John Scalzi kicks off his new space opera series with a mutiny, gun running and the potential of space pirates. There is also plenty of exposition about hyperspace lanes known as the Flow but delivered with such verve that it is a joy to read. The mix of high concept science fiction and a slightly tongue in cheek tone should come as no surprise from the author who gave us both the Old Man’s War series and the award winning Redshirts.
Scalzi is not backwards in building his universe from some fairly common tropes – there is an empire ruled by an emperox who is also head of the church and the most powerful trading guild, there are noble families, mainly also connected with trading guilds, and arcane trade relationships. The empire itself, known as the Interdependency is a bunch of planets that can only exist by relying on trade with each other facilitated by the mysterious and not well understood Flow lanes. But the Flow is breaking down, potentially isolating and condemning to failure, all of the interdependent outposts of the Empire. So that even before his scenario is fully understood, Scalzi has started to tear it all apart to see how it ticks.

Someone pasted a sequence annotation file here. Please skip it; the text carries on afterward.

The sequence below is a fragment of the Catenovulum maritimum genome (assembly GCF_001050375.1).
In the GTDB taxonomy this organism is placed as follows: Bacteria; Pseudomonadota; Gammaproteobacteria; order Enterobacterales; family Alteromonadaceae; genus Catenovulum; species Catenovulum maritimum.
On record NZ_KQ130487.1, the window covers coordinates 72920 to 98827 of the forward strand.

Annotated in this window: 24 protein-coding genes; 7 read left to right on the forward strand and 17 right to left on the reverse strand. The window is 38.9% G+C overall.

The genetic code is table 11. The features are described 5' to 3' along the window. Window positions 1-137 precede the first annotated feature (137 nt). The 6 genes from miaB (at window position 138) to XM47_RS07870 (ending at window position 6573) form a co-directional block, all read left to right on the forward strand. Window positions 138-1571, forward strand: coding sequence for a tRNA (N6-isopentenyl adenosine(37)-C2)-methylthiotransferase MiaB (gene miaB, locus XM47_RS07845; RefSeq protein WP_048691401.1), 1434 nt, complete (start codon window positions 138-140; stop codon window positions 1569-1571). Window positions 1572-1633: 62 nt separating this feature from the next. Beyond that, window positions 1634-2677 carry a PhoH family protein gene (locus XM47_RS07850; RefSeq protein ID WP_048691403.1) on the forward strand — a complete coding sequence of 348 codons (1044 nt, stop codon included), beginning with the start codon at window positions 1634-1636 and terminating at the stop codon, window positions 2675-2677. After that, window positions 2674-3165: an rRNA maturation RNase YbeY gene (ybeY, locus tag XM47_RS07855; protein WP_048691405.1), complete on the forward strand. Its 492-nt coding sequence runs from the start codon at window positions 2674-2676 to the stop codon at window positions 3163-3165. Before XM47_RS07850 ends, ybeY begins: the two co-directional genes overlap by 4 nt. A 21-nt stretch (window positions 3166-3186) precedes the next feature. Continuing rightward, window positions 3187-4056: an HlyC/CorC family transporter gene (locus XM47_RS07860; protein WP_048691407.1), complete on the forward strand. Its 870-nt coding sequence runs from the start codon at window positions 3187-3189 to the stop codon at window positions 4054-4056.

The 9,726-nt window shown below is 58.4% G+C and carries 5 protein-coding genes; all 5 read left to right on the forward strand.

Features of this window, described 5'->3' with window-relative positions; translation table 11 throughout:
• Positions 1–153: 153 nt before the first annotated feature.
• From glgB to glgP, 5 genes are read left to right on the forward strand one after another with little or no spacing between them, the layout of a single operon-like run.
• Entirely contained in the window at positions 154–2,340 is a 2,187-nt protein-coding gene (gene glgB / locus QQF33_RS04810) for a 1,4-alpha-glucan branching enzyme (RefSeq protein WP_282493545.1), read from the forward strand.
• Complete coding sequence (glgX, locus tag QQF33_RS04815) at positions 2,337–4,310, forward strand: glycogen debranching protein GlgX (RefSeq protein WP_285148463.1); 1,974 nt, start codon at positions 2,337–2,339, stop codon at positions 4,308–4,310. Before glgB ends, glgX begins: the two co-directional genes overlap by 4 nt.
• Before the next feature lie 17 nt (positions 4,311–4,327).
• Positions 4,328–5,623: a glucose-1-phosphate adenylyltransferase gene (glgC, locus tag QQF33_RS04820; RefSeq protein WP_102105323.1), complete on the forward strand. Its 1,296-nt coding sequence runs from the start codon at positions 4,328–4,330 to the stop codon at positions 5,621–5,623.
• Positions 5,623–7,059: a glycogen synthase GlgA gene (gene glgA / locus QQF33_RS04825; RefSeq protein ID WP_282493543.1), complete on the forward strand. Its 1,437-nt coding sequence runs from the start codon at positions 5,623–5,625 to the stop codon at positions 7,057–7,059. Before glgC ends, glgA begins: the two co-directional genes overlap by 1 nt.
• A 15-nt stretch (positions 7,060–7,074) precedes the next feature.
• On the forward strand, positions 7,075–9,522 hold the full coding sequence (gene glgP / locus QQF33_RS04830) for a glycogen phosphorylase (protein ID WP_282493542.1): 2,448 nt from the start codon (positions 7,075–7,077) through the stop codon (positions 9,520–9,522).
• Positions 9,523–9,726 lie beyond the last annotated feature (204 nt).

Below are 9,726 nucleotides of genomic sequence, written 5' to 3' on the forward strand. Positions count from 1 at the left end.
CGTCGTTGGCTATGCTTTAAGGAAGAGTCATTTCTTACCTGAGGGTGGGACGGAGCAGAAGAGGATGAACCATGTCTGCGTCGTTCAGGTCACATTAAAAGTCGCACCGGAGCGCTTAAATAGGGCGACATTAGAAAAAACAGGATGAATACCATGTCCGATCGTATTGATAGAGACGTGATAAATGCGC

The Collapsing Empire has everything you could want in a modern space opera – vivid characters, snappy, sometimes in-your-face, dialogue, well written action scenes, political manoeuvring and a little bit of social commentary. But in the end it feels like an enjoyable but lengthy prologue. By the time the epilogue rolls around the universe has been generally described, the main players are established and the immediate problems that they will have to face are clear (and in cliffhanger fashion seem insurmountable). Scalzi himself has said that he does not know whether there will be one more book or two in this series but fans of this slightly irreverent style of science fiction will take whatever they can get.
This review first appeared in Aurealis #99, Australian Science Fiction and Fantasy Magazine, www.aurealis.com.au.